Please use this identifier to cite or link to this item: http://hdl.handle.net/123456789/2647
Title: GOVERNANCE AND LIVELIHOOD EFFECTS OF GHANA’S BUI DAM DISPLACEMENT AND RESETTLEMENT
Other Titles: Empirical Perspectives from Displaced People
Authors: Bebelleh, Frederick Der
Issue Date: 2019
Abstract: This thesis is an investigation into the structures and process of Ghana’s dam displacement and resettlement project in improving the livelihoods of displaced people. It is premised on the fact that displacement and resettlement failures are largely as a result of poor governance structures and processes that inhibit displaced people who are the primary beneficiaries of the resettlement process from making inputs and authentically participating in the process. The study is a single case study of the Bui Dam with the adoption of an actor-oriented approach anchored on political ecology with a focus on displaced persons as the main actors. Data was collected from BPA Resettlement Township B near Bongase in the Banda District between March, 2017 and March, 2018. In all, data were collected with 119 semi-structured questionnaires, in-depth interviews and 12 focus group discussions. It argues that there were suitable structures for delivery of good governance but these were flawed with procedural bottlenecks, which barred displaced people from making significant inputs in the process. Displaced persons’ capacities in exercising their rights in displacement and resettlement processes was poor. There was little interest and low participation by CSOs as watchdogs in the process. As a result, governance as in voice, accountability and participation was poor. It noted that displacement centred more on relocation and, as such, emphasis was laid on providing shelter and social amenities at the resettlements rather than on livelihood restoration measures. The inability of BPA to implement its own Livelihood Enhancement Project (LEP) over five years of resettlement has resulted in the impoverishment of resettled people far below pre-resettlement levels contrary to best practices in resettlement projects. Consequently, resettled people have resorted to massive outmigration to more resource endowed destinations; whilst other have ventured in scrap dealings and illegal mining. Farming in the resettlement area is now more intensive with the reduction of land sizes allocated to resettlers. Social and parental control of children and youth also low and immoral activities are on the rise. The study recommends the promulgation of a development-induced resettlement policy with emphasis on displaced people’s livelihood enhancement measures. It advocates for more civic education of displaced people on their rights during displacement; and the training and resourcing of more civil society organizations to act as ombudsmen during displacement and resettlement.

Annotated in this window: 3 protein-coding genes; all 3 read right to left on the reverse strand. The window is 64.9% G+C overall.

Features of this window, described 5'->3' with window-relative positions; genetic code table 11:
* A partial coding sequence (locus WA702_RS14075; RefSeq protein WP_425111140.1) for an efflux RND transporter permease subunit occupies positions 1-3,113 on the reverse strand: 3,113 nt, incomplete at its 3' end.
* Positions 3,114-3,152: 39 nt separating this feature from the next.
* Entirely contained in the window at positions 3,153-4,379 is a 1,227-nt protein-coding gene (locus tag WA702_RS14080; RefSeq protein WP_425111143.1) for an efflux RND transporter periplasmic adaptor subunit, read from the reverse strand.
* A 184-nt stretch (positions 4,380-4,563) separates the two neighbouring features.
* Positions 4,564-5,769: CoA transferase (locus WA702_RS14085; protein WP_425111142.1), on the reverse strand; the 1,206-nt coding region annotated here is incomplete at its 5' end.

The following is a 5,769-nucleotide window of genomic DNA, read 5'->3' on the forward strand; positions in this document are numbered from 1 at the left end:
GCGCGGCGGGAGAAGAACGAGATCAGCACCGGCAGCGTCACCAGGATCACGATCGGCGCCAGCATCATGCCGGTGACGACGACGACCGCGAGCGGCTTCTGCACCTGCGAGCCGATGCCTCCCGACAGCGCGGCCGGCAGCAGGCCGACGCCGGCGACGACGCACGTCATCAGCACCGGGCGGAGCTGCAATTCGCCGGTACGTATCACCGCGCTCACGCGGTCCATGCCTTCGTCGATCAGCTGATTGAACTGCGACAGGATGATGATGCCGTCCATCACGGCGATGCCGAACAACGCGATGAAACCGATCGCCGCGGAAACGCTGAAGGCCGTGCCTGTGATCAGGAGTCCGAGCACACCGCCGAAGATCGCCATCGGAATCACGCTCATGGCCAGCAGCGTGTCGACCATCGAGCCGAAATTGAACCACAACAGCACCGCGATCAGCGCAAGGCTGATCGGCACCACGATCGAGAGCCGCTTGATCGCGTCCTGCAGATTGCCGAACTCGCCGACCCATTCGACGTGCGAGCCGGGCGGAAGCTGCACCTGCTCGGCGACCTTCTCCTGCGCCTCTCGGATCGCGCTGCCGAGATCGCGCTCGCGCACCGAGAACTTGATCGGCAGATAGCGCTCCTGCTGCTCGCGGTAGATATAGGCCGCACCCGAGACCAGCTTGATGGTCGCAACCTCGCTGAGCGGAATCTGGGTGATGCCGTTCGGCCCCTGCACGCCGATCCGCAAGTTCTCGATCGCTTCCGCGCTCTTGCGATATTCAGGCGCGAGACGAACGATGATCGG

Description: DOCTOR OF PHILOSOPHY DEGREE IN ENDOGENOUS DEVELOPMENT STUDIES
URI: http://hdl.handle.net/123456789/2647
Appears in Collections:Faculty of Integrated Development Studies

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